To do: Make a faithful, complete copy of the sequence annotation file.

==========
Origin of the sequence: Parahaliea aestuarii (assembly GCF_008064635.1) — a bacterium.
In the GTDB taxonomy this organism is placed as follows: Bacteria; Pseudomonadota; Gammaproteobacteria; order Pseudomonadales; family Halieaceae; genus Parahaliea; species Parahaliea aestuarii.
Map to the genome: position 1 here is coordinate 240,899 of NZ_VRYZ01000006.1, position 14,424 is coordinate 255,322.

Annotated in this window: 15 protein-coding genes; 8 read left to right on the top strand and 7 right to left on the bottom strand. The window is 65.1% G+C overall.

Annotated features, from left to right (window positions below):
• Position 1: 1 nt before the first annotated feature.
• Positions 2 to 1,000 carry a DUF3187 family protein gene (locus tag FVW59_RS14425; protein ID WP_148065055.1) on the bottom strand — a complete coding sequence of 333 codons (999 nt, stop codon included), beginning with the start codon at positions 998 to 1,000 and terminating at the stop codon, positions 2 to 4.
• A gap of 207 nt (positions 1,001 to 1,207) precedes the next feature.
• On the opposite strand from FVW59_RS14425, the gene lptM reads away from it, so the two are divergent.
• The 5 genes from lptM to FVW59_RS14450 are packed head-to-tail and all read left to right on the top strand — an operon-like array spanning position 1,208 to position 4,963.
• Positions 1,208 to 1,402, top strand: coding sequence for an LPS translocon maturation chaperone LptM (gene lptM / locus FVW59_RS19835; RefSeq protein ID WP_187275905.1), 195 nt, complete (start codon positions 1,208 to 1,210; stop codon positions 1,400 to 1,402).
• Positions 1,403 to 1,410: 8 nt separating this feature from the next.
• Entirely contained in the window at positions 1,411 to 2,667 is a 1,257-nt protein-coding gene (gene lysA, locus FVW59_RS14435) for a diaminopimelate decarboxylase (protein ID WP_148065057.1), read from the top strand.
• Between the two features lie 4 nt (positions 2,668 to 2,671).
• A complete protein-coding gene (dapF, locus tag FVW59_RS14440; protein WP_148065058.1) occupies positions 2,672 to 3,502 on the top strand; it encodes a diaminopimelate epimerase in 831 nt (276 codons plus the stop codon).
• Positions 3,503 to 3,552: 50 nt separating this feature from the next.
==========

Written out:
Origin of the sequence: Parahaliea aestuarii (assembly GCF_008064635.1) — a bacterium.
In the GTDB taxonomy this organism is placed as follows: Bacteria; Pseudomonadota; Gammaproteobacteria; order Pseudomonadales; family Halieaceae; genus Parahaliea; species Parahaliea aestuarii.
Map to the genome: position 1 here is coordinate 240,899 of NZ_VRYZ01000006.1, position 14,424 is coordinate 255,322.

Annotated in this window: 15 protein-coding genes; 8 read left to right on the top strand and 7 right to left on the bottom strand. The window is 65.1% G+C overall.

Annotated features, from left to right (window positions below):
• Position 1: 1 nt before the first annotated feature.
• Positions 2 to 1,000 carry a DUF3187 family protein gene (locus tag FVW59_RS14425; protein ID WP_148065055.1) on the bottom strand — a complete coding sequence of 333 codons (999 nt, stop codon included), beginning with the start codon at positions 998 to 1,000 and terminating at the stop codon, positions 2 to 4.
• A gap of 207 nt (positions 1,001 to 1,207) precedes the next feature.
• On the opposite strand from FVW59_RS14425, the gene lptM reads away from it, so the two are divergent.
• The 5 genes from lptM to FVW59_RS14450 are packed head-to-tail and all read left to right on the top strand — an operon-like array spanning position 1,208 to position 4,963.
• Positions 1,208 to 1,402, top strand: coding sequence for an LPS translocon maturation chaperone LptM (gene lptM / locus FVW59_RS19835; RefSeq protein ID WP_187275905.1), 195 nt, complete (start codon positions 1,208 to 1,210; stop codon positions 1,400 to 1,402).
• Positions 1,403 to 1,410: 8 nt separating this feature from the next.
• Entirely contained in the window at positions 1,411 to 2,667 is a 1,257-nt protein-coding gene (gene lysA, locus FVW59_RS14435) for a diaminopimelate decarboxylase (protein ID WP_148065057.1), read from the top strand.
• Between the two features lie 4 nt (positions 2,668 to 2,671).
• A complete protein-coding gene (dapF, locus tag FVW59_RS14440; protein WP_148065058.1) occupies positions 2,672 to 3,502 on the top strand; it encodes a diaminopimelate epimerase in 831 nt (276 codons plus the stop codon).
• Positions 3,503 to 3,552: 50 nt separating this feature from the next.